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## Coulomb barrierThe ## Additional recommended knowledgewhere *k*is the Coulomb's constant = 8.9876×10^{9}N m² C^{−2};*ε*_{0}is the permittivity of free space;*q*,_{1}*q*are the charges of the interacting particles;_{2}*r*is the interaction radius.
A positive value of U is due to a repulsive force, so interacting particles get at higher energy levels when they get closer. A negative potential energy indicates a bound state (due to an attractive force). Coulomb's barrier increases with the atomic numbers (i.e. the number of protons) of the colliding nuclei: where To overcome this barrier nuclei have to collide at high velocities, so their kinetic energies drive them close enough for the strong interaction to take place and bind them together. According to the kinetic theory of gases, the temperature of a gas is just a measure of the average velocity of the particles in that gas. For normal gases, the Maxwell-Boltzmann distribution gives the fraction of particles moving at a given velocity as a function of gas temperature, and thus the fraction of particles moving at velocities high enough to overcome the Coulomb's barrier can be derived. In practice, temperatures needed to overcome Coulomb's barrier turn out to be smaller than expected due to quantum-mechanical tunneling, as established by Gamow. The consideration of barrier-penetration through tunneling and the speed distribution gives rise to a limited range of conditions where the fusion can take place, known as the Gamow window. |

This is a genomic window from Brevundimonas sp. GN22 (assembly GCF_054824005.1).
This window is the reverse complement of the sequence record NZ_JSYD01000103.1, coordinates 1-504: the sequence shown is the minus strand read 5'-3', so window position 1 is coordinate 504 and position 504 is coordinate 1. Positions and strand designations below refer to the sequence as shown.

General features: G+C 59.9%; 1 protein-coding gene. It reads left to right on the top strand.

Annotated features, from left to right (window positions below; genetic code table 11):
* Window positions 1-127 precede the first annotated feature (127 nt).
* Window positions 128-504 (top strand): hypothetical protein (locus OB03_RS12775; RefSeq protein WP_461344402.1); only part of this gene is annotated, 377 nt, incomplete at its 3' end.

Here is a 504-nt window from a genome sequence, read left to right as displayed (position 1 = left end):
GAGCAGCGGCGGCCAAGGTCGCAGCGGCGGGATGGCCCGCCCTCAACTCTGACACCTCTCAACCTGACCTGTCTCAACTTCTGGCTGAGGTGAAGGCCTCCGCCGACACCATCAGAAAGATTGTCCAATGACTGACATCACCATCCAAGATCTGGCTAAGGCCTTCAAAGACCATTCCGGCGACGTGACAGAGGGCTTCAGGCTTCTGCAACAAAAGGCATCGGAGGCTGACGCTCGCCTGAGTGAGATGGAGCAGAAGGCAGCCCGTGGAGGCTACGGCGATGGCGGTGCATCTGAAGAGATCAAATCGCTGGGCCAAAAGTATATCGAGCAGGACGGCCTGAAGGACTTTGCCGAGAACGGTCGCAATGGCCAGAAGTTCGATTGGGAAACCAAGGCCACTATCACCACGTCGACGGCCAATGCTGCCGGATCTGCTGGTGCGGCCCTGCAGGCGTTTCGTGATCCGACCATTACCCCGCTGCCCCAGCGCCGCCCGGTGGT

This article is licensed under the GNU Free Documentation License. It uses material from the Wikipedia article "Coulomb_barrier". A list of authors is available in Wikipedia. |